U.S. Fleet Forces Command will push its fleet experimentation and training towards a new distributed operations concept, in which deployed forces – surface ships, submarines, aircraft and more – are sufficiently linked together so that they can support theater-wide needs regardless of their physical location, the commander said today.
USFF Commander Adm. Phil Davidson said the Navy can no longer conduct disaggregated operations, in which distinct groups of ships train for and conduct missions in a silo. Instead, those forces within a geographical combatant command must be synchronized and netted together to support whatever the numbered fleet commander may need, he said at an event cohosted by the Center for Strategic and International Studies and the U.S. Naval Institute.
Davidson cited three concepts that support his idea of distributed operations. First, he said, the surface force’s recent push towards distributed lethality has yielded positive results that could be applied throughout the rest of the fleet.
“When we have a more lethal force, more widely distributed … our commanders are much more confident,” he said.
“And when we game it with potential … adversaries, our adversaries are much more conservative. That’s a wonderful place to be.”
Second, the Naval Integrated Fire Control-Counter Air architecture of netting together sensors and shooters has proven successful, and “as we think about other assets coming to this structure … it is very very important to understand that people need to be contributing to this network. And if it can’t come to this network, its value is going to be a little less.” He highlighted an upcoming test to integrate the F-35 into the NIFC-CA construct as an example of how the fleet should be thinking.
And third, he said, the Navy’s ability to maneuver in physical space and the electromagnetic spectrum will remain important in countering near-peer and peer adversaries that seek to deny the U.S. sea control.
“When you lay out the geography of the Eastern Mediterranean, lay out the geography of the Strait of Hormuz, lay out the geography of Western Pacific, the challenges in the physical spectrum are all remarkably different. What we would put in the battle space has to be effective in all of those environments, not to mention the electromagnetic environment. So a fleet with the speed of decision, the speed of action, and the human-machine symbiosis that can make things move is going to be incredibly important,” he said.
“It used to be that we prepared a group, got that group all up to speed in its warfare areas and then we put it to sea, and all that function would exist inside that group. Now the power of all these platforms – be they submarines, surface forces, aircraft, [maritime patrol aircraft], the joint force – coming together and informing the whole of the fleet so the fleet commander can operate that fleet integrated, distributed and maneuver in a way that delivers on his objectives is incredibly important.”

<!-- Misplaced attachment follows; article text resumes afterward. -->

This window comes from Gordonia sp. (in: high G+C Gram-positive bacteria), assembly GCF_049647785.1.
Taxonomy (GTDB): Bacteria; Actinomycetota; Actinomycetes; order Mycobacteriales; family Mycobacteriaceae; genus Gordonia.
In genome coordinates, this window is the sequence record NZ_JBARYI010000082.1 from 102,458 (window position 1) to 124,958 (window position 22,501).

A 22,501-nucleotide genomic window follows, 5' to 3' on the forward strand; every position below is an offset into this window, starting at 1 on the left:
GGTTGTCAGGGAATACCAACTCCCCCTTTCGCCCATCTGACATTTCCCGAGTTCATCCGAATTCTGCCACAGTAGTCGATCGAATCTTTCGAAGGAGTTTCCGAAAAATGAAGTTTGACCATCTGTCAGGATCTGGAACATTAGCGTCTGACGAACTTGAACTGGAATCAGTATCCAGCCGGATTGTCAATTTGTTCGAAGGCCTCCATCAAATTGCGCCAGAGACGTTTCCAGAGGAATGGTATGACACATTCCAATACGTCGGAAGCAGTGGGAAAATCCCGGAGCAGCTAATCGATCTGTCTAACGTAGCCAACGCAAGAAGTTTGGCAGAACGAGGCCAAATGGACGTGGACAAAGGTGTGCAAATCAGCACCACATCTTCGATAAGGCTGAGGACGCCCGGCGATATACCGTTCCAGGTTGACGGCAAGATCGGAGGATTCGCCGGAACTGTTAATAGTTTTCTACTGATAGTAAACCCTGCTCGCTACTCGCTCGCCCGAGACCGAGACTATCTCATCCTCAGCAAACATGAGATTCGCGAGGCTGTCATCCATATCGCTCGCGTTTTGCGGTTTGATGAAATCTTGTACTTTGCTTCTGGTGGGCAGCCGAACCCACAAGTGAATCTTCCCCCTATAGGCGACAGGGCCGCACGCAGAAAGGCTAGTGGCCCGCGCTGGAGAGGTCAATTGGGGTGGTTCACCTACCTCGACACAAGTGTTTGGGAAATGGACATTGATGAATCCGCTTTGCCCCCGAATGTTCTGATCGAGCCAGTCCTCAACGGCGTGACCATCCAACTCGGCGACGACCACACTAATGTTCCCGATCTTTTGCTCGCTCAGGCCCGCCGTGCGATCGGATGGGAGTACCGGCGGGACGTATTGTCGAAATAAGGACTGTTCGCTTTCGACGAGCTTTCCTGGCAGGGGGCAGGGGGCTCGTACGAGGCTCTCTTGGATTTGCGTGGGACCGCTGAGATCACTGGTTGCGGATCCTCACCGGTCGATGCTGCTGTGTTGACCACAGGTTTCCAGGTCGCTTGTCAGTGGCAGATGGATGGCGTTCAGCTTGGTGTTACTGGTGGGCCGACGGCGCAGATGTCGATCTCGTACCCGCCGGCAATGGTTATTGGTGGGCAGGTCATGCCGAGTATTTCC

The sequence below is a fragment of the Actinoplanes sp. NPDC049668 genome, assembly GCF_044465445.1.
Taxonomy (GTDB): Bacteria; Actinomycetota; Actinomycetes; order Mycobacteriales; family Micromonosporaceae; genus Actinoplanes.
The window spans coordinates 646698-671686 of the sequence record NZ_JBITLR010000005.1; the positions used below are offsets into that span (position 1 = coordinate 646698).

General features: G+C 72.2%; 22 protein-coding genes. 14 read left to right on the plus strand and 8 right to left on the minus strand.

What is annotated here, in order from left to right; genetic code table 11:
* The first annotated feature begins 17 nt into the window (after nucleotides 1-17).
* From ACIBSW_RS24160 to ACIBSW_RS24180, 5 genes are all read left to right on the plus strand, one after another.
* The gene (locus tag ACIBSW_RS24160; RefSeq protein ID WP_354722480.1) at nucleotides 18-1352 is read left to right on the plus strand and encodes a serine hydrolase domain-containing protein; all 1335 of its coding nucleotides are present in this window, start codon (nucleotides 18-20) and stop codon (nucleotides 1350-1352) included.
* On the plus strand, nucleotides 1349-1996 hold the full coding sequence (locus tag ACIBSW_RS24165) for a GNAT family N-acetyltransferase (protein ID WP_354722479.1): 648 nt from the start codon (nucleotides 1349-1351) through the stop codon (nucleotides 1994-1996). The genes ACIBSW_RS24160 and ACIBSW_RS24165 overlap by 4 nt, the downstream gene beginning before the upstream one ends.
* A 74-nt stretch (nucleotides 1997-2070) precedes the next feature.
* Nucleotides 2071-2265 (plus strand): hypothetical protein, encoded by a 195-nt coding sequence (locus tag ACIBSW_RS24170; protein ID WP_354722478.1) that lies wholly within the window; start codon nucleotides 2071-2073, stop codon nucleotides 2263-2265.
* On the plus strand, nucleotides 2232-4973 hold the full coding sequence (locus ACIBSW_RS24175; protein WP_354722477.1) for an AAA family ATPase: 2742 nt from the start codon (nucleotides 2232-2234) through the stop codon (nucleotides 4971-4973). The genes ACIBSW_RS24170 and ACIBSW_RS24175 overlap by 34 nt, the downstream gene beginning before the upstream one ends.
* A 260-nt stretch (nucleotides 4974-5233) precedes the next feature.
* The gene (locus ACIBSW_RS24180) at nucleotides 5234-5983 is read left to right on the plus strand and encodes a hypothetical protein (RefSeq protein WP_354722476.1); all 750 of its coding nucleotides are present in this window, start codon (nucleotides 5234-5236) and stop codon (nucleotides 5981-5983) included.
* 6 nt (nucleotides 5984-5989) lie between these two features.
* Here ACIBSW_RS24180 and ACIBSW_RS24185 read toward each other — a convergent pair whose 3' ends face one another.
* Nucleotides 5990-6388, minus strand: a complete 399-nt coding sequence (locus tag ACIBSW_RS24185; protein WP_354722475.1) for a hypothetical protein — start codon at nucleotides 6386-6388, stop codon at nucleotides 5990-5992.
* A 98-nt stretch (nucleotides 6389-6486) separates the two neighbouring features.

To that end, Davidson said a white paper would be coming out, and potentially a Naval Doctrine Publication eventually, on distributed operations. In the mean time, he said acquisition program offices are already hard at work building and integrating technologies to support this concept, and Fleet Forces would focus its training, its wargaming and its doctrine development on the concept as well – which Davidson made clear was a serious focus of his.
Whereas the West Coast fleet under U.S. Pacific Fleet commander Adm. Scott Swift has experimented with different ship groupings such as the April deployment of a three-destroyer Surface Action Group, Davidson said he had no plans to do the same.
“I’m happy to put any tactical-level formation out there that meets a fleet commander’s need, particularly in the rotational force at the Phase 0 level – but more interesting to me in the very current is making sure that force benefits from this distributed architecture I’m starting to describe going forward.”
When the Theodore Roosevelt Carrier Strike Group deployed in March 2015, it was the first NIFC-CA capable strike group to go overseas.
“When we sent Theodore Roosevelt out the door, our first NIFC-CA strike group, we actually had a wargaming series that trained them to think through the problem, how they would employ the thing, and then we actually put it to sea and trained that strike group to actually employ it while it was forward,” Davidson told USNI News after the event.
That kind of NIFC-CA-focused training will continue, and a funded fleet experimentation program will allow the warfighters to learn even more about what capabilities they currently have that support distributed operations and what technologies they will need going forward. Davidson said a fleet synchronization conference convenes a couple times a year to bring together warfighters and technology developers, and distributed operations will be a focus in these conversations as well.